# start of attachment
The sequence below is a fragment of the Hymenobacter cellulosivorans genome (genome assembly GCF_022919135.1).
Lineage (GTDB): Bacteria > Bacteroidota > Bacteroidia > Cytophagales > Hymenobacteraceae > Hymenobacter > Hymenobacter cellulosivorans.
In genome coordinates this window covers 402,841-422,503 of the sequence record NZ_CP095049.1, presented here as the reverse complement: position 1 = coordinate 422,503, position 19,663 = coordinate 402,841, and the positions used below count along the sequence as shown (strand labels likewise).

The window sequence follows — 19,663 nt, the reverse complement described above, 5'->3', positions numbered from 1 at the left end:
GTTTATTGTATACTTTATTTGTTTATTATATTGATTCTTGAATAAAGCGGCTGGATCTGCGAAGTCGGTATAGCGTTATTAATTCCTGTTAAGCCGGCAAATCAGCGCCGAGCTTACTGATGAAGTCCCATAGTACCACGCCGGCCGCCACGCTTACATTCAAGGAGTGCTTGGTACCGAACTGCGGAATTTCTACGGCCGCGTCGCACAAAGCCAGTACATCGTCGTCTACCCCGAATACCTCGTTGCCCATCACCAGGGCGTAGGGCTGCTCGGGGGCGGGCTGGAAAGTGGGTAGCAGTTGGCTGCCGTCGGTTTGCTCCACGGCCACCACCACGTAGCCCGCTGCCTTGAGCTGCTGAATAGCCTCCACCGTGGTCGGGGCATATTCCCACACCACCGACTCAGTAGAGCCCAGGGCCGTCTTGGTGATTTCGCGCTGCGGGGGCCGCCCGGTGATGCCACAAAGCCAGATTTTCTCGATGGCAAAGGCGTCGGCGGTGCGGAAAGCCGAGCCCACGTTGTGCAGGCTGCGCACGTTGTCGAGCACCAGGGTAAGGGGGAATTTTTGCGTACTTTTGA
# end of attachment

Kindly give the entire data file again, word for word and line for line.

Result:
The sequence below is a fragment of the Hymenobacter cellulosivorans genome (genome assembly GCF_022919135.1).
Lineage (GTDB): Bacteria > Bacteroidota > Bacteroidia > Cytophagales > Hymenobacteraceae > Hymenobacter > Hymenobacter cellulosivorans.
In genome coordinates this window covers 402,841-422,503 of the sequence record NZ_CP095049.1, presented here as the reverse complement: position 1 = coordinate 422,503, position 19,663 = coordinate 402,841, and the positions used below count along the sequence as shown (strand labels likewise).

The window sequence follows — 19,663 nt, the reverse complement described above, 5'->3', positions numbered from 1 at the left end:
GTTTATTGTATACTTTATTTGTTTATTATATTGATTCTTGAATAAAGCGGCTGGATCTGCGAAGTCGGTATAGCGTTATTAATTCCTGTTAAGCCGGCAAATCAGCGCCGAGCTTACTGATGAAGTCCCATAGTACCACGCCGGCCGCCACGCTTACATTCAAGGAGTGCTTGGTACCGAACTGCGGAATTTCTACGGCCGCGTCGCACAAAGCCAGTACATCGTCGTCTACCCCGAATACCTCGTTGCCCATCACCAGGGCGTAGGGCTGCTCGGGGGCGGGCTGGAAAGTGGGTAGCAGTTGGCTGCCGTCGGTTTGCTCCACGGCCACCACCACGTAGCCCGCTGCCTTGAGCTGCTGAATAGCCTCCACCGTGGTCGGGGCATATTCCCACACCACCGACTCAGTAGAGCCCAGGGCCGTCTTGGTGATTTCGCGCTGCGGGGGCCGCCCGGTGATGCCACAAAGCCAGATTTTCTCGATGGCAAAGGCGTCGGCGGTGCGGAAAGCCGAGCCCACGTTGTGCAGGCTGCGCACGTTGTCGAGCACCAGGGTAAGGGGGAATTTTTGCGTACTTTTGA